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Re: Org splitting...what to do?
« Reply #3 on: December 31, 2018, 02:59:15 PM »
The people starting the new org were with us for one year and secretly recruited one of our coaches who will be able to get most of his team to follow.

--What does "secretly recruited" mean?

I do not think going is right because I feel what the did was dirty

--How was it dirty?  People can't make a choice to come and go as they please?  Coaches can't let players and parents know they're going someplace else?  Players and parents can't choose to play for a particular coach or org?  Or, should it be like the Mafia; once you've made your allegiance, there's no going back?

but most of my kids teammates they've played with the past couple of years will be going. What should we do?

--About what?  I don't see a conflict.  Or a "situation."  I'd keep coaching.  If retention is a problem, then I'd work to make my org more attractive to the participants.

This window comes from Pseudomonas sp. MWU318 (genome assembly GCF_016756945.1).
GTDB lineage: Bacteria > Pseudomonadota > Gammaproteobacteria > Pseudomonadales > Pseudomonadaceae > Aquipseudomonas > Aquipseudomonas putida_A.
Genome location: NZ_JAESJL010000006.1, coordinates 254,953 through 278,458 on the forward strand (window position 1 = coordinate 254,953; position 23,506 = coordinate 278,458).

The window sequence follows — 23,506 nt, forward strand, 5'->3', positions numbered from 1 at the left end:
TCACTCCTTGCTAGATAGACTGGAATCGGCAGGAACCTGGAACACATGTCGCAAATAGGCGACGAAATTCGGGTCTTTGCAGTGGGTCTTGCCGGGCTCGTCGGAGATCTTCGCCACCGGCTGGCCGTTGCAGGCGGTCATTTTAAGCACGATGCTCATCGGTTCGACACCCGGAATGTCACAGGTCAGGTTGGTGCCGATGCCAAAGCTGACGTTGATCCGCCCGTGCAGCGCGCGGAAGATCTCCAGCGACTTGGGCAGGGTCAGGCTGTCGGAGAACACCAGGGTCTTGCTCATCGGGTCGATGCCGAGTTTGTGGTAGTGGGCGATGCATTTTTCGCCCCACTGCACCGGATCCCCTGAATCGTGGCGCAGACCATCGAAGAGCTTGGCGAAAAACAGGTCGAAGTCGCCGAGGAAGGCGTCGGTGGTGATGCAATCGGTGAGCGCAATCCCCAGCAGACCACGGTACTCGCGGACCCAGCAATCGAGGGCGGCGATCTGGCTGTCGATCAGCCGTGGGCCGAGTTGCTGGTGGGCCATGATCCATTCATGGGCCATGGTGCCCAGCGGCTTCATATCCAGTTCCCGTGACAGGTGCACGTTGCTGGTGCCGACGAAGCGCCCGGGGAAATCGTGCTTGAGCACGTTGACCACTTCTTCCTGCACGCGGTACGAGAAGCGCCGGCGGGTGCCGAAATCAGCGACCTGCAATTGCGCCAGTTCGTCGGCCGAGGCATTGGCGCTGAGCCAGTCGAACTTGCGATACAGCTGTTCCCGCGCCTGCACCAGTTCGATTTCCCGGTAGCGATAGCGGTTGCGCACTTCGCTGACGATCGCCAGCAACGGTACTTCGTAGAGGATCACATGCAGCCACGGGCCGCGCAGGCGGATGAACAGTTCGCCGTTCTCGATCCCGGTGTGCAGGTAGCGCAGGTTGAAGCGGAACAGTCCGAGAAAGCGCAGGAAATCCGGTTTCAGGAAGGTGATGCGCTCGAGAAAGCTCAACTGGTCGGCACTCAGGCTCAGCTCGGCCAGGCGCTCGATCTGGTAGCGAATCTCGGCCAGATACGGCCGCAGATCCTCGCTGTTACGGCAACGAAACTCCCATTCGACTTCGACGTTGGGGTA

--Dave

« Last Edit: December 31, 2018, 07:09:30 PM by CoachDP »
"The Greater the Teacher, the More Powerful the Player."

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Offline Bob Goodman

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Re: Org splitting...what to do?
« Reply #4 on: December 31, 2018, 04:05:48 PM »
How was it dirty?  People can't make a choice to come and go as they please?  Coaches can't let players and parents know they're going someplace else?  Players and parents can't choose to play for a particular coach or org?  Or should it be like the Mafia; once you've made your allegiance, there's no going back?
I'm going to take a guess here: that the splitting off was organized during the season, and considered dirty for that reason.  It could be awfully demoralizing for a club to be operating one or more teams during a season while having disgruntled parents, coaches, players, and administrators from that club talking about organizing an alternative.  And it'd be just as demoralizing whether it was discussed openly or kept from the knowledge of some involved.

Unfortunately, demoralizing, dirty, and in bad faith as that might be, that's the most practicable time to be discussing these things.

Offline CoachDP

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Re: Org splitting...what to do?
« Reply #5 on: December 31, 2018, 04:32:16 PM »
I'm going to take a guess here: that the splitting off was organized during the season, and considered dirty for that reason.